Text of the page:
Three Crónica(s)


Predictability is a very high risk in compositions exclusively based on field recordings, but with Marc Behrens we can always rest assured that the development of any dissertation will introduce numerous factors of interest. Sleppet was recorded between 2007 and 2008 in Norway and Germany to fulfil a commission by Deutschlandradio Kultur. Either via the concreteness of industrial sounds or through the definite anguish generated by crying animals – be it a flock of seagulls or baah-ing sheep – Behrens is able to confirm is long-established sensitiveness for what concerns the capturing of the fundamental nature of a sound. Close proximity to the melting water of a glacier ensures that a series of impressive rumbles and crackles let us feel like a part of the direct experience. The wind is perceived as a protective mantle, and magnificent singing birds make us remember the few reasons for which life is worth of being lived. Forlorn ambiences become a road to redemption, substantial matters are a link to human quintessence. Everything appears logical, even the unanticipated abruptness of certain turns of events. The vividness of the details and the intelligence of the inherent consecutiveness characterizing the whole piece completes the achievement of a tangible gratification. Solid, sober work by one of the masters of the game.

PURE – Ification

One for the dissolution and/or enhancement of the intellect, featuring a couple of somewhat involving episodes and a number of scarcely significant ingredients as far as artistic validity is concerned. Pure works with samples, which he transforms and extends endlessly, at times even beyond the limit of what’s aurally tolerable. When the guidelines of telluric vibration are dutifully followed, the nerves benefit from the nullification of reason: the infinite bass tones of “End” represent a veritable brainwashing apparatus. Occasionally, the plot thickens in terms of sonic mass (lots of percussion, Martin Brandlmayr contributing drums in two tracks) yet the compositional logic appears a little light, when not entirely missing. In those moments, all we seem to hear is a series of partially successful experiments where a certain kind of electronic nuance is reiterated for a long time, which might be OK for, say, a modern dance soundtrack; but in regard to the indispensable gratification obtainable by listening to a CD, that is not enough. In short, the muscle of this album is superior to its wisdom, the emotional content of pieces such as “After The Bomb” and the above mentioned “End” notwithstanding. The less satisfactory disc of this trio.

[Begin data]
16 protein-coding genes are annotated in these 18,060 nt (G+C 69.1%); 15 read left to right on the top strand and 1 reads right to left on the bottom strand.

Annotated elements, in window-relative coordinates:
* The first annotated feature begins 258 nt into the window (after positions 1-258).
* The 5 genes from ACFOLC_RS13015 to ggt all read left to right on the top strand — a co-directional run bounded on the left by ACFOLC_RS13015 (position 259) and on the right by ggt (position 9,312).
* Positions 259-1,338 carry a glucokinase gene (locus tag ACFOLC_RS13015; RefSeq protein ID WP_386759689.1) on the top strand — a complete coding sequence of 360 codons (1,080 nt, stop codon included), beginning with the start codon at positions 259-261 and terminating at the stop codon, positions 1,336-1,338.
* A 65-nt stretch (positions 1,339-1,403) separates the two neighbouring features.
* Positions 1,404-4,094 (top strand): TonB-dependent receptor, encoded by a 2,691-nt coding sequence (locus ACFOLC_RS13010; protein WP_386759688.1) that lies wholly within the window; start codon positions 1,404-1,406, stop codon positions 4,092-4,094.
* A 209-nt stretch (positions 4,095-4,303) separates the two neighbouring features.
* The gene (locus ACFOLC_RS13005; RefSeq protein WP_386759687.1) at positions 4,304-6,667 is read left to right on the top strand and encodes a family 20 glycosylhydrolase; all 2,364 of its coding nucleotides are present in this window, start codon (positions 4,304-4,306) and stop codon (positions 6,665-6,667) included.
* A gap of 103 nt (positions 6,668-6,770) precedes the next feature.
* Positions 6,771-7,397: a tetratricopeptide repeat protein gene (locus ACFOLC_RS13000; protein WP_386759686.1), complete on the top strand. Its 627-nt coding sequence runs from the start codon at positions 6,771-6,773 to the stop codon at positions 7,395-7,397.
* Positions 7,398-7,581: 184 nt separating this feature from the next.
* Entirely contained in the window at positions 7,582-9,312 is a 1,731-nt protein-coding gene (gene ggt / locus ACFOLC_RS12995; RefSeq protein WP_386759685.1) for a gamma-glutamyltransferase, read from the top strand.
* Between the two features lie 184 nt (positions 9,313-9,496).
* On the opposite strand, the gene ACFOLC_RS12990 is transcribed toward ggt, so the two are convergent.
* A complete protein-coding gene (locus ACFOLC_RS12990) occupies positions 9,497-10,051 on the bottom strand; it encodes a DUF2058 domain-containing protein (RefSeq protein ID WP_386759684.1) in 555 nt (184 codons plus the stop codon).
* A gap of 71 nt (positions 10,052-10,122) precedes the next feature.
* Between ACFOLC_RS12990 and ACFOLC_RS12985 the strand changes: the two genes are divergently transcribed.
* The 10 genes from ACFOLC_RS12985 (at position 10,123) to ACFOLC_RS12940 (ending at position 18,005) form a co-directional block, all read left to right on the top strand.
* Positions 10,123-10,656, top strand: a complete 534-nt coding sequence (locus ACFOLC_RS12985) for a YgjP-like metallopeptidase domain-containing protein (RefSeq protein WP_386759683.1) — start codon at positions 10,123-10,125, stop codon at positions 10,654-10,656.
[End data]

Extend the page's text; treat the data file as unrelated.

GILLES AUBRY – Berlin Backyards

This is a fine work, despite its obviously unpretentious nature. It might belong in the category of favourite listens for undisturbed moments in the early morning (now) or late evening, being mostly made with remote urban echoes – the title and the cover photographs say it all – which were recorded in 2006 by Aubry who glued, looped and stretched the results in the studio. Thus a 48-minute piece was generated, in which the predominant sound is that sort of constant drone typical of the big cities especially at night, a murmuring whirr that – enjoyed in the right circumstance – functions as a wrapping tissue, a protection against negative influence and, occasionally, a stimulator of profound reflections. Therefore, this is not a record that can be subjected to any kind of critical analysis: either you like it or you don’t, and this writer happens to love it. There’s a narrative quality emerging from these obscure soundscapes: one figures human activities going on incessantly while we, as external observers, ponder about the roles carried on day by day, often unconsciously. The whole is tinged with a sense of ineluctability and steadiness at the same time, hundreds of intersections among different life conditions creating a widespread texture of whooshing low frequencies that seem to increase our inner safeguard.


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